Silvio Rodríguez has been playing secret free concerts in poor Cuban neighborhoods for years

The World
Street concert in Havana with Silvio Rodriguez on stage

Cuban singer-songwriter Silvio Rodriguez is one of the best known performers in Cuba. For the past six years he’s been doing a special tour of the island, performing for people in the poorest neighborhoods.

One is a barrio called “Jaimanitas,” not far from the Marina Hemingway. The set-up is simple: a small stage in the middle of the street with the Cuban flag draped over the back.

The singer's goal is to bring music to people who can’t afford concert tickets.

When he walked on stage, Rodriguez spoke to the hundreds of people who came to see him. “We’ve been doing these concerts in different neighborhoods in Havana for a while. We took our music out of the theaters and it’s great, because what we get back is so much more than what we’ve given.”

Silvio Rodriguez on stage in Havana, 2016

Betto Arcos

Local fan Aurora Reyes says Rodriguez expresses the things she would like to say, but he says them easily and beautifully.

There were many Chilean fans in the audience, too. Roxana Castillo is in Havana getting a degree in community-based mental health. She saw Rodriguez perform in Chile in 1992, at the National Stadium in Santiago, where hundreds of people had been imprisoned and tortured during the Pinochet dictatorship. Castillo said that during the dictatorship, Rodriguez was a voice for the people who opposed the regime, and the most popular singer-songwriter among Chilean protesters.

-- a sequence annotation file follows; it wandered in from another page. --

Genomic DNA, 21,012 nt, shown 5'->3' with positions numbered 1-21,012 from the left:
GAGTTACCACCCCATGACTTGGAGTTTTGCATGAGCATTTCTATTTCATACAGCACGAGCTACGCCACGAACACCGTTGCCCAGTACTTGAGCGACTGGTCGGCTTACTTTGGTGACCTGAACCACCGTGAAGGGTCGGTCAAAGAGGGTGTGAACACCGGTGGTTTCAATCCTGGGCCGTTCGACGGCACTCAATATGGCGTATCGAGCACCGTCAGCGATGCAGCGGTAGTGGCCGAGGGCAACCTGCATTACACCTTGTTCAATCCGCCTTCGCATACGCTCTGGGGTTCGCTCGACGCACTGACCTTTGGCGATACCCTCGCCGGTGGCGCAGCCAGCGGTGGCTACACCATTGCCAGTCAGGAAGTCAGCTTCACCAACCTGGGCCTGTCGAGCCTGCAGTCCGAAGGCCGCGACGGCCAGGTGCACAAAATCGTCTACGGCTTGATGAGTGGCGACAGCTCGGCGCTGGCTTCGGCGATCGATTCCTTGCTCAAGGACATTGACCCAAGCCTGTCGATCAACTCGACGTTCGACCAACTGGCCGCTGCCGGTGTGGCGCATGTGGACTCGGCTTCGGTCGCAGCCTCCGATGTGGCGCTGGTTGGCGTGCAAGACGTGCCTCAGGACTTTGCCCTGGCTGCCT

The audience sang along to “El Necio” — "the stubborn." Rodriguez dedicated it to Gerardo Hernández, one of the "Cuban Five" who were arrested in Miami in 1998 and convicted of spying. They’re all back in Cuba now and considered heroes.

Even as the US and Cuba relationship improves, Rodriguez’s lyrics suggest Cuba won’t give up the gains of the revolution, or replace socialism with capitalism anytime soon.

Audience at Silvio Rodriguez's Havana street concert, 2016

Betto Arcos

Darsi Fernandez, a music promoter in Havana, says these small concerts are all impromptu. Rodriguez doesn’t want media attention.

“There’s no TV spot, there’s no mention of them on the radio, he doesn’t do interviews. His office sends an email to a couple of friends and that’s it. Then he’ll arrive at the barrio to set up, and that’s when the barrio finds out — when they set up the stage.”

This was Rodriguez’s 75th concert in his “Gira Interminable,” or Endless Tour. The performer, now 70, says he’ll continue to do these concerts until there is no more poverty in Cuba or until he dies, whichever comes first.

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